Title: Sure to Fade

Author: Diana ([email protected]) Feedback welcome :)

Distribution: CD for sure, anywhere else please ask. I'm likely to say yes.

Disclaimer: Not mine, uh-uh. J.J. Abrams is a genius.

Rating/Classification: Angst all the way, baby. PG-13 at the most for some slight swearing. Slight.

Notes: Thank you Kat for liking this, as usual. Shout out to everyone, cos yeah, you all rock on so many levels. Pharo, I know you're likely to adore the song, but hey. This is a lame attempt at the June/July Credit Dauphine Challenge, (my first ever challenge attempt, oh God) with all the little elements thrown in, even if they're not obvious. Oops! *evil laugh*

*

"She dreams a champagne dream Strawberry surprise, pink linen and white paper Lavender and cream Fields of butterflies, reality escapes her."

-- Fuel, "Shimmer"

*

They think you don't notice.

Things were fine up until a point. Simple. You were finally where you wanted to be, at the prime of your life, the restaurant plans starting to form in your mind, the joy of a new project filling your brain, the confidence that came with a chance at success.

Things started getting better. But there were some things that wouldn't go away.

Charlie was always in the back of your mind - you were still scared of crashing into him when you left the house. You never went certain places. Your cousin Lucy got married, and you stopped breathing when her letter arrived, explaining how much 'fun' eloping was, describing the small ceremony with the Elvis minister in a Las Vegas chapel.

Las Vegas. Wedding chapel.

That passed. But it hurt. More so, because there was no one to tell. Sydney had left you another note ('Just ran out to meet someone from work. Back soon'), and Will wasn't answering his cell. You were alone, the hanging lamps in the kitchen turned on, the dim light adding to your melancholy.

But it passed.

Then Sydney went on another trip. You didn't really pay attention when she told you where: the restaurant was on your list of priorities. You care about Syd, and she's your best friend, but she's too involved with her job.

There are more important things.

But Will was gone, too. And you were surprised, because he hadn't told you where. He was gone - no word at the newspaper, no word to you. You figured Syd might have known where, but she wasn't as easy to reach as you had hoped.

You gave up trying to find him. Figured he might have gone somewhere to investigate his current story, maybe across state, and had just left at the last moment and forgotten to let you know.

The fact that Will never forgot things like that didn't matter to you. You were finding a reason, any reason, and that reason was good enough; Forgetfulness.

You also didn't worry that they were both gone at the same time. You didn't want to think about why; didn't want to know why. It could have been coincidence, of course. But they'd changed, as people. Syd was quieter, almost, always tired, weary. Will was around less and less, and when he was around, his mind was somewhere else.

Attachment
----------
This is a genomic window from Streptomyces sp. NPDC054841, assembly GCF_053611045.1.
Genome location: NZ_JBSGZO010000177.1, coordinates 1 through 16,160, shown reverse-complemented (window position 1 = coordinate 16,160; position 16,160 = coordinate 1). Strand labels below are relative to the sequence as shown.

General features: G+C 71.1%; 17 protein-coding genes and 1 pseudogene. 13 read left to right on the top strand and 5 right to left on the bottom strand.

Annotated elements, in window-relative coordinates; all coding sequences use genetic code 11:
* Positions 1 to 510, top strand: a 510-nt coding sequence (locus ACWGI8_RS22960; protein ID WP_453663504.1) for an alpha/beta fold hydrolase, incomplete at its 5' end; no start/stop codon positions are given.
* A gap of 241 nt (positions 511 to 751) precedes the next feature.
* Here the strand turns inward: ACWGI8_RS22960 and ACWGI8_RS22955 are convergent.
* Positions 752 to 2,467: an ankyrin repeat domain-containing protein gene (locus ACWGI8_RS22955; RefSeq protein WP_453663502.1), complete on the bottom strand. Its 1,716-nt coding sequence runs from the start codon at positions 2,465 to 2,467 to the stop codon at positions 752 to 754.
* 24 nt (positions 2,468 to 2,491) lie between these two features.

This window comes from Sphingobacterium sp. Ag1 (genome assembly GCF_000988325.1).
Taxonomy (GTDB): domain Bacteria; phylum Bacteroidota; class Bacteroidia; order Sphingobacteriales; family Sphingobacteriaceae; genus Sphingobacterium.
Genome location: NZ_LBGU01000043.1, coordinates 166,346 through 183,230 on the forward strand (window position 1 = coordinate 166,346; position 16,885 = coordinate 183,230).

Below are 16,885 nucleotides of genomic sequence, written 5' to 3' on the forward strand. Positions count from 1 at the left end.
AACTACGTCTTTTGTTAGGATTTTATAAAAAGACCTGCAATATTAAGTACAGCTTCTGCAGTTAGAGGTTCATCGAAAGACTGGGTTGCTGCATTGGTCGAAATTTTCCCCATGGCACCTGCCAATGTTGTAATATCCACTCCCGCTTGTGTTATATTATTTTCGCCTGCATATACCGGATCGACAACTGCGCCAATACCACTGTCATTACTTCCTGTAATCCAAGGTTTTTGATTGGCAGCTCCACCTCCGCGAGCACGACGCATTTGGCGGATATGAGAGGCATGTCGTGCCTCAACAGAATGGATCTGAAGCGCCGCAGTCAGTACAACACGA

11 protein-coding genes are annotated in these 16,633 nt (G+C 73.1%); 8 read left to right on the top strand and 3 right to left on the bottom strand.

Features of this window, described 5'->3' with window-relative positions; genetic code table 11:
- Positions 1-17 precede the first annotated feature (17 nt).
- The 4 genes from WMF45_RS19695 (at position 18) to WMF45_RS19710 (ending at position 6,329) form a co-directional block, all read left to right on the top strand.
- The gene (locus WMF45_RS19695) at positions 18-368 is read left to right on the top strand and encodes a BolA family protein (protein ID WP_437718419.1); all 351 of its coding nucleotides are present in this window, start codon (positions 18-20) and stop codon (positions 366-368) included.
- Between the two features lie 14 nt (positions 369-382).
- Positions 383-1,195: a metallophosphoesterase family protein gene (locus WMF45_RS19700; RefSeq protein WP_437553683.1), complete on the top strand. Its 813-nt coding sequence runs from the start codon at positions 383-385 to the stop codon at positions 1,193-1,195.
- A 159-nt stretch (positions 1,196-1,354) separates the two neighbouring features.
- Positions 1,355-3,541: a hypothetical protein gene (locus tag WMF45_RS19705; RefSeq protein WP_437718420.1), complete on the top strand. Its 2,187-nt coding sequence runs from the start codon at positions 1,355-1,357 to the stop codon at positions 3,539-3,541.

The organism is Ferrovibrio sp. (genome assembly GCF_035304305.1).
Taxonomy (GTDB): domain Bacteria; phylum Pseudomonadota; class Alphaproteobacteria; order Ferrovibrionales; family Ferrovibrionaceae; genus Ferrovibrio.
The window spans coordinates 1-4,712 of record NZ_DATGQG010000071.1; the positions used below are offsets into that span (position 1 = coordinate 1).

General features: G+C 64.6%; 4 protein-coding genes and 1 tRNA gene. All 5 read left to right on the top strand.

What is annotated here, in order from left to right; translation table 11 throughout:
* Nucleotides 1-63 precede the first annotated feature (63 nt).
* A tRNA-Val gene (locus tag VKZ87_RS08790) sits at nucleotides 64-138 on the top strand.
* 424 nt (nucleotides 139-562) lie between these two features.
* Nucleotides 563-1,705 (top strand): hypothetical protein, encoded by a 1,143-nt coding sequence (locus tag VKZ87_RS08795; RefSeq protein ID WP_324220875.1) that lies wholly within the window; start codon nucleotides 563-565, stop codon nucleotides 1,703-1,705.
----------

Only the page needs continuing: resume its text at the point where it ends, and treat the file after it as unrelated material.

You told yourself you were overreacting. They were your friends; they would tell you if something important was happening. Of course they would.

You busied yourself. Preparing, organising. You told yourself that business was not one of your nervous habits, like when you cleaned because you were annoyed. Washing the anger out, scrubbing at sinks and bathtubs until your hands were sore and covered with blisters and your nails were ragged and you couldn't breathe because the fumes from the bleach were too strong -

That was your nervous habit. Nothing like this at all.

The thoughts wouldn't leave you alone. Images of Will and Sydney in compromising positions shot through your mind, mingled with memories and random snippets of conversation like a bad montage in a B-grade soap opera. Your friends' betrayal marred you, without any actual reason, just an overreaction to nothing. A trip taken at the same time. Little hints in conversation. Sydney adamantly refusing that she liked Will as anything more than a friend. All of it came together and forced itself upon you, made you believe they were away together, fucking on a double mattress in a bed and breakfast, blissful and unaware that their best friend was on to them.

But you told yourself you were being silly. Stupid. That there was no way they'd do that to you, to Danny. Sydney would never betray his memory like that, and neither would Will. They would never go behind your back.

Never.

After getting your loan for the restaurant, you were walking home from the bank- not Credit Dauphine, though, because you believe there's something out of place there -when a teenager bumped into you from behind, almost making you fall over his black skateboard. He apologised, but swore at you as he rode off, and you shook your head, wondering what the world was coming to. Then you started to worry that you were becoming your mother, always seeing the worst in people, and as you brushed yourself off, you told yourself the boy was just naïve, and that he would understand when he got older.